The Minneapolis Public Schools board of education finance committee met on April 30 as part of its ongoing discussions about the district’s budget for next school year. The district must close a budget gap of more than $110 million because of the ending of federal pandemic aid, costs increasing faster than funding, and the ongoing underfunding of mandated services like special education and English Learner services. 

The tentative contract agreements reached between the district and its teachers and educational support professionals unions will add to the budget gap, but the district has not shared details as to how much. 

The finance committee includes school board Chair Colin Beachy, Vice Chair Kim Ellison, Treasurer Abdul Abdi, Directors Joyner Emerick and Ira Jourdain, Superintendent Dr. Lisa Sayles-Adams and Senior Officer of Finance and Operations Ibrahima Diop.

Beachy announced  the board’s first reading of the budget will be May 28, a week later than planned. Beachy said this gives the district additional time to complete contract negotiations and to modify the budget proposal to account to the increased costs of new labor contracts. 

The school board is still planning to vote on a final budget resolution on June 18. By statute, the board must approve a balanced budget for the next fiscal year before it begins on July 1.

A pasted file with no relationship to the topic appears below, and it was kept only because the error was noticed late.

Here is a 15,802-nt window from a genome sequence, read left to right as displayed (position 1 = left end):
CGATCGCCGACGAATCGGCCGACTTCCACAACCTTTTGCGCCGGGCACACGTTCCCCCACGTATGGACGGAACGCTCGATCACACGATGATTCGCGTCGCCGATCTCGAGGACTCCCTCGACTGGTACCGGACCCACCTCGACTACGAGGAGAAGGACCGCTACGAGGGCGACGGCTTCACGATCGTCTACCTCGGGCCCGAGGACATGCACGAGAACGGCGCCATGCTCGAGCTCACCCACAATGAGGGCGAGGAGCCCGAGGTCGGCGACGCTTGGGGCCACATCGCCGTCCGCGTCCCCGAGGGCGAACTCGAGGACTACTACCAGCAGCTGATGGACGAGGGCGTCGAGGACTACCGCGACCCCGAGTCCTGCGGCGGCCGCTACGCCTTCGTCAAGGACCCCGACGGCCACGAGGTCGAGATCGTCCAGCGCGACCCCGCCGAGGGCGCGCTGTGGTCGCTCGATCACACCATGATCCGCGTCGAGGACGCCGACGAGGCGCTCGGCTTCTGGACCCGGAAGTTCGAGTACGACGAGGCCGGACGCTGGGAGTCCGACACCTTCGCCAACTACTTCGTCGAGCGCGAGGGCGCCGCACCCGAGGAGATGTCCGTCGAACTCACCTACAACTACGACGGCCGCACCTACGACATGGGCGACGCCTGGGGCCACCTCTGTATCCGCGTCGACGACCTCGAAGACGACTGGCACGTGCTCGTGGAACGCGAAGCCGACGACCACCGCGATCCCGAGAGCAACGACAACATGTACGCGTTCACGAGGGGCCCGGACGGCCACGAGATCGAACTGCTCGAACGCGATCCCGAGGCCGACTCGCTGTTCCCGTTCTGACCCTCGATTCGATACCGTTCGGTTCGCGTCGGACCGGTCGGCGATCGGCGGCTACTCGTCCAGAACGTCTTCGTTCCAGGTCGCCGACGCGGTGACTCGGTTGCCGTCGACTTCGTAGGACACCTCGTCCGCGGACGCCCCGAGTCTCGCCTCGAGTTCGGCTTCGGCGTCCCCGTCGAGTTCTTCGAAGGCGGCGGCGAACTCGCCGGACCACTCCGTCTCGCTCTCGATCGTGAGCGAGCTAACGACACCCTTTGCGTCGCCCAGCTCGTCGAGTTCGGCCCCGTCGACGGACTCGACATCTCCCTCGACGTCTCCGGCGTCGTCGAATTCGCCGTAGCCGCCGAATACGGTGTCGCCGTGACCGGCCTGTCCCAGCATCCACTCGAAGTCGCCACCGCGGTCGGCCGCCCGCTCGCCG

Diop told the committee that, as expected, the district will need to reopen school and department budgets to reflect the additional costs of the new teacher contract. The district also reached a tentative agreement with educational support professionals two days after the finance committee meeting. If Minneapolis Federation of Teachers members approve the tentative agreements when they vote May 8-10, the board will then need to vote to approve the contracts.

Cost of Restoring Proposed Cuts to instrumental music, magnet coordinators and assistant principals

Restoring fifth grade instrumental music for all, school-based magnet coordinators and eight elementary school assistant principal positions would cost $3.5 million, according to Diop. The committee requested this information at its previous meeting on April 17. The estimate does not include the cost of the tentative contract agreements for teachers and educational support professionals.

Diop also provided the estimated cost to restore each program separately. Restoring fifth grade instrumental music for all students would cost $1.3 million next year. Moving the eight magnet coordinator positions back to the magnet schools would cost about $800,000, for which the district could use its State achievement and integration funds, instead of general funds, to pay for these positions. 

Maintaining the eight assistant principal positions from schools predominantly on the Northside would cost $1.4 million. 

At the meeting Senior Officer of Schools Shawn Harris-Berry suggested the district could lower the enrollment level at which the district funds an assistant principal from 500 students, to 250 for “previously identified high priority schools.” This would restore funding for the positions to Lucy Laney, Nellie Stone Johnson and Jenny Lind elementary schools for assistant principals, Harris-Berry said. Under this scenario, Cityview, Hmong International Academy, Hall STEM Magnet, Anishinabe Academy and Bethune Arts Magnet elementary schools would not have their assistant principal funding restored.